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16.7.09

Landrieu should not count on early Jindal departure

One presumed motive of Democrat Lt. Gov. Mitch Landrieu’s decision not to run for mayor of New Orleans is that he could succeed to the governorship of the state sooner rather than later. However, this is not a realistic scenario.

If Landrieu’s ambitions include being governor, Republican Gov. Bobby Jindal’s exit by 2015 leaves him a decent opportunity to try for it, yet also risking the rise of other younger Democrats not seen as ossified into a do-nothing job as is Landrieu now. But if Landrieu can ascend to the office by Jindal’s early departure, this definitely keeps him at the forefront of Democrat possibilities for the governorship.

The problem with this strategy, however, is that Jindal, especially if he seeks executive branch national office, is unlikely to leave earlier than the end of his second term. There’s no way Jindal would challenge sitting Republican Sen. David Vitter next year; indeed, he has pledged campaign support. More likely would be taking a shot at Mitch’s older sister Democrat Sen. Mary Landrieu in 2014, but only if it seems a 2016 bid for vice president or president would seem unreasonable.

While Jindal may run for president in 2012, for a number of reasons this is quite unlikely primarily the timing of a reelection run for governor in 2011, so the most likely situation of early exit would be accepting a vice presidential nomination in 2012. Even here, this is a longshot unless the right circumstances manifest.

Since he is thought of as potential presidential timber and because of his relatively young age, no younger presidential candidate for the GOP would want Jindal on the ticket, not only to tamp down any potential rivalry, but also because younger nominees tend to pick those who are older and more experienced in national government, especially as almost every serious GOP believed candidate have backgrounds mostly in state government.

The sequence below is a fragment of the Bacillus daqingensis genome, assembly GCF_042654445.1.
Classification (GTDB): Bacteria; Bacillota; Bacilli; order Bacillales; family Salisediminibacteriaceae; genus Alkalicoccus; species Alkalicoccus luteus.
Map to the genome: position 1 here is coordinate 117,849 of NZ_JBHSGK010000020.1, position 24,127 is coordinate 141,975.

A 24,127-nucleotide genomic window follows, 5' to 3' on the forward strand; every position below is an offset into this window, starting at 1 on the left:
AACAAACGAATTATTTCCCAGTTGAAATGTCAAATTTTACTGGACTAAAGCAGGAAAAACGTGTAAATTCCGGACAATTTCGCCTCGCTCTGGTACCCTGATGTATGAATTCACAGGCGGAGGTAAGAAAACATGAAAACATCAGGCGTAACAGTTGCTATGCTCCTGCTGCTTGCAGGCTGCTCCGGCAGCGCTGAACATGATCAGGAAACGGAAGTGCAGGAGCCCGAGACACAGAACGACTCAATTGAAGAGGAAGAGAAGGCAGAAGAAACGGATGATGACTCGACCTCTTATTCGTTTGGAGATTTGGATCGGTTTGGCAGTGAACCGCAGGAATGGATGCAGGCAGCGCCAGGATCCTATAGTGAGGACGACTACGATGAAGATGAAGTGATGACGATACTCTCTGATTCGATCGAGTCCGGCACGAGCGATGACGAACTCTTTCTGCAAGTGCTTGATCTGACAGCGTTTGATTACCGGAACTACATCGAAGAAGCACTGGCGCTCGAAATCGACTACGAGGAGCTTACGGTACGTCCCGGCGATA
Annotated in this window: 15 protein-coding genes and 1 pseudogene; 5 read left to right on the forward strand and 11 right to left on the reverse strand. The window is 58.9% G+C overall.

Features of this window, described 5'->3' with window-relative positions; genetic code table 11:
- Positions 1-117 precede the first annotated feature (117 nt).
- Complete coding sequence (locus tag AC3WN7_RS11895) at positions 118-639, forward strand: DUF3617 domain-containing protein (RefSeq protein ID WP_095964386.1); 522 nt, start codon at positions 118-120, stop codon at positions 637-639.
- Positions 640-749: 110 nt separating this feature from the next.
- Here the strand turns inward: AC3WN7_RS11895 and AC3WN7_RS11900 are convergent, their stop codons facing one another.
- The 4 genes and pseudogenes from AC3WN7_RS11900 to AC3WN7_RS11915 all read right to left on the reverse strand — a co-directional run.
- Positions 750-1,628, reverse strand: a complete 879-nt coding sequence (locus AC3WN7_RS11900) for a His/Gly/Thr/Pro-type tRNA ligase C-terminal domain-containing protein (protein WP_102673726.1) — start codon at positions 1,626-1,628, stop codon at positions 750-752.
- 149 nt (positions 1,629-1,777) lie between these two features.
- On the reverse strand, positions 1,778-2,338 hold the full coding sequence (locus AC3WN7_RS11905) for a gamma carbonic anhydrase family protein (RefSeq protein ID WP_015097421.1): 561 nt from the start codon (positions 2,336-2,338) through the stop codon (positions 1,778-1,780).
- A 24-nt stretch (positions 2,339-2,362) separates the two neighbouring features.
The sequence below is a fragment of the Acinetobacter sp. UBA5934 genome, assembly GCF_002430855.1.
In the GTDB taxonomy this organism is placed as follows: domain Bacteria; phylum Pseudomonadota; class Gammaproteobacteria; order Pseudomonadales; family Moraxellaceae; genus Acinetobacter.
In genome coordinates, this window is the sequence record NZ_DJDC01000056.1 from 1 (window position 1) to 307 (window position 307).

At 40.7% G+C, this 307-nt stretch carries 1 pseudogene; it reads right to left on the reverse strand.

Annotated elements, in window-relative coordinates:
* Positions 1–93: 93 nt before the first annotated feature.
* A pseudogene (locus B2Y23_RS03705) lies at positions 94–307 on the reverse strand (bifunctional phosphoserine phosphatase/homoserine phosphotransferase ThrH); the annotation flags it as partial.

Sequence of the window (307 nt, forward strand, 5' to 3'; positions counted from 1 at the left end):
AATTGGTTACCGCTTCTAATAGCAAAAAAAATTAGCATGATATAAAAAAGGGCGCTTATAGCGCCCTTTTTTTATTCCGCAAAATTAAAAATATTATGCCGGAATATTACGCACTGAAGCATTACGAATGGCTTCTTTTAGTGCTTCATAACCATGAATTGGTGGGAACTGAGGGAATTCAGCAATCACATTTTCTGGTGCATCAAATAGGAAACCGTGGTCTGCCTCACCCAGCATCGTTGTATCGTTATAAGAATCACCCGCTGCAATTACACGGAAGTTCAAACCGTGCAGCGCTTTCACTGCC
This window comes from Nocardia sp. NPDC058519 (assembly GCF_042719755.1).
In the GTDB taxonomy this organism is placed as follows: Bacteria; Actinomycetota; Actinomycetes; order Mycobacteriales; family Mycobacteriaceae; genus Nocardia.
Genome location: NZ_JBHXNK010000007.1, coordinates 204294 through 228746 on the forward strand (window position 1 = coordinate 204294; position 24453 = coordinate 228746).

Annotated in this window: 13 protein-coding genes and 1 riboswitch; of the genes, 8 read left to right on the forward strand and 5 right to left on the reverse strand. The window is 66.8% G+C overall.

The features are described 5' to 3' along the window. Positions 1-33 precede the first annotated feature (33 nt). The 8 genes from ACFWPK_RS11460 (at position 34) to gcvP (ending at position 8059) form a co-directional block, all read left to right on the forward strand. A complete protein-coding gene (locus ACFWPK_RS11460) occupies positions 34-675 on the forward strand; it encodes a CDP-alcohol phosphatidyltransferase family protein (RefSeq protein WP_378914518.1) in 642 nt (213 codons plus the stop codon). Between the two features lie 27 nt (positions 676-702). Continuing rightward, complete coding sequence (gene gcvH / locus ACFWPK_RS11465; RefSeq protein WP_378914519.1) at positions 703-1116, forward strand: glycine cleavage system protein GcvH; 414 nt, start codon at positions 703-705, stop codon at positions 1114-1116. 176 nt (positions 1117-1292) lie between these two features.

And as of now, the national party has a vacuum of nationally-experienced candidates considered in the running for the top job, due to a leadership that turned away from conservatism and thereby brought voter approbation and thus their rejection. About the only candidate now being discussed that would seem to be senior enough in terms of national stature, age, and ideology (the wavering from conservatism that brought defeat in 2008 probably will not make economic liberal former Arkansas Gov. Mike Huckabee a likely nominee) might be former Massachusetts Gov. Mitt Romney. Otherwise, Jindal’s characteristics pair poorly with other potential nominees, and keep in mind any GOP team with Jindal on it would have to win for Mitch Landrieu to get a payoff.

So if Landrieu is calculating he may benefit from a premature Jindal departure, he shouldn’t place much weighing on it, which is why the element of risk in his waiting to aspire out of his current office, which increases the chances he will become overshadowed by others, is higher than perhaps he and many others understand.

1 comment:

正英 said...

If there's one concern with the circumstances of 2012 primary,It's
when Romney would win the nomination.
Because it may well be that former Massachusetts Gov. would rule out Palin as a candidate for VP.
That political scenario could well force Jindal into deciding whether he become losing VP nominees which
never once became POTUS or be branded as a traitor who did not help Romney's victory.